When Dan Kristensen (Klaus Tange) returns to his apartment, he finds the door locked from the inside. After a forced entry, he discovers his wife has vanished. His search for answers within the apartment complex draws him into a nightmarish scenario that will have him questioning his own sanity.
Once again Bruno Forzani and Hélène Cattet deliver a sensorial experience, sucking you into an audiovisual trip inhabited by things nightmares are made of. ‘L’Étrange Couleur Des Larmes De Ton Corps’ is much along the lines of their debut, ‘Amer’ (2009), but far more complex and shows a more serious attempt at multi-layered storytelling. Do bear in mind that this remains abstract film making with a high level of artistry, so with regards to the actual (fragmented) storyline, you might very well still be scratching your head at the end of the film. Just like ‘Amer’, ‘L’Étrange Couleur Des Larmes De Ton Corps’ bridges the gap between experimental films and narrative features, so in that light it is a continuation of the style and themes its directors have become known for.
Now, is this a Giallo film? This time, I’d say yes, much more than ‘Amer’ ever was or intended to be. In this case, it’s a Giallo du Nord, as in: it was conceived, written, produced and shot in Northern Europe (Belgium, to be specific). The visual references are obvious, but on a narrative level the film also incorporates more recognizable plot devices that substantially define the genre. There’s an unknown, black-gloved killer at work, naturally, adding the murder mystery in which the central character gets entangled. The psycho-sexual nature of events are explored in a deeper fashion this time around. And even a childhood trauma is thrown in the mix. These are some of the evident characteristics.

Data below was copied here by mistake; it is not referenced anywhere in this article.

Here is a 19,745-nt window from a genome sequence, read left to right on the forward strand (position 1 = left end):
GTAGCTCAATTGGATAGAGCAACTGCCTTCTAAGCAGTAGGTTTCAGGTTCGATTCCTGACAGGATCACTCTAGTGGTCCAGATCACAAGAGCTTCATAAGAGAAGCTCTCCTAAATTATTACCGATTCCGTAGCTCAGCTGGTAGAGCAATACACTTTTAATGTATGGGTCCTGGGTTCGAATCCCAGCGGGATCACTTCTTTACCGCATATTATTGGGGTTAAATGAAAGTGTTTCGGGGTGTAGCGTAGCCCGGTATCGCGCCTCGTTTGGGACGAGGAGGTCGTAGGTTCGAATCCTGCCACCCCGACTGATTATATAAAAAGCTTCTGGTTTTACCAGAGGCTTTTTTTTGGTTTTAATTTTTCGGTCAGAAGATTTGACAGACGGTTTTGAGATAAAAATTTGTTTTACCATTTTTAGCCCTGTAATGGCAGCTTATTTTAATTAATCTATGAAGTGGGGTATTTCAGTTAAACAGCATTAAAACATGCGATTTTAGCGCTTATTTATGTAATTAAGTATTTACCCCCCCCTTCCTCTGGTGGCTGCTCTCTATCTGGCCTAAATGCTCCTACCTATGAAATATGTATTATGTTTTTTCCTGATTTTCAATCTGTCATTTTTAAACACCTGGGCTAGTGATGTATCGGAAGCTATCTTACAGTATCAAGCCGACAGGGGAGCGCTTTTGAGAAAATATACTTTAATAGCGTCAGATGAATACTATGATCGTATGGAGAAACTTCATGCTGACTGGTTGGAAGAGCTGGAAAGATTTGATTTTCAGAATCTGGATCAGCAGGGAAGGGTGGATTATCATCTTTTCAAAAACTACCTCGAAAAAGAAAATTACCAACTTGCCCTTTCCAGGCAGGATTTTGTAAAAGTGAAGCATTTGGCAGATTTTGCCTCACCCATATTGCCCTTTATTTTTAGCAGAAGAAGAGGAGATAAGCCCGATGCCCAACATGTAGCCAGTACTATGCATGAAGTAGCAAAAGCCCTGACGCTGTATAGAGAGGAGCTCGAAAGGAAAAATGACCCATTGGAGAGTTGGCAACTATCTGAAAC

Underneath the surface, the seasoned viewer will spot many more references to the Giallo genre. The film’s title on its own already, is a glorious tip of the hat to the best and most ludicrous the genre in its heyday had to offer… ‘Lo Strano Colore Delle Lacrime Del Tuo Corpo’… now doesn’t that sound marvelous? But the title translated into any language sure is mouthful, and a pain in the neck for any reviewer. So for the remainder of this review, I’ll be taking the liberty to refer to the film as ‘Lichaamstranen’, which is simply the Dutch/Flemish word for ‘Body’s Tears’. And if you should be interested in the literal Dutch translation of the complete titel, it’s ‘De Vreemde Kleur Van Je Lichaamstranen’. There, you learn something new every day.
With two films referencing ’70s Italian genre films on their resumé now, ‘Lichaamstranen’ raises expectations of violence, bloodshed and nudity. And yes, there is an equal fair amount of all at display here. But the way it is conceived and protrayed in this film, exceeds the directors’ previous output and might on some occasions even rival anything put on film before in general genre/art cinema. I’m talking in terms of how it’s being visualized and executed. Rarely in genre films violence and nudity has any artistic merits, but in the work of Bruno and Hélène it always does. One particular ‘slashing’ scene is of such visceral intensity while at the same time thoughtfully choreographed, that the editing and sound effects together with the images make it look more like an artistic sequence of balletic bloodletting rather than a scene of mere sanguine splattering. A disturbing, macabre ballet of sound and images, if you will. In terms of the violent nature and contrary to what some ’70s Giallo brethren films are infamous for, ‘Lichaamstranen’ avoids being labeled misogynistic by applying an equal amount of stylized torture on both genders. Same goes for the portrayal of both male and female nudity. A balance perhaps easily explained by the fact that the film’s creators are a man and a woman?
Those of you who have seen the duo’s previous films, know to expect a film unlike the ones we’re used to in mainstream cinema. ‘Lichaamstranen’ is a natural progression and a step up from ‘Amer’. We see a directing duo both fine-tuning and expanding their particular brand of film making, while also descending deeper into their self-created universe; a place where they seem comfortable to dwell and conjure up matters of madness, excruciating enchantments and seductive slicings. And this universe has gotten more perplexing, claustrophobic, frightening and fascinating with their second full length outing.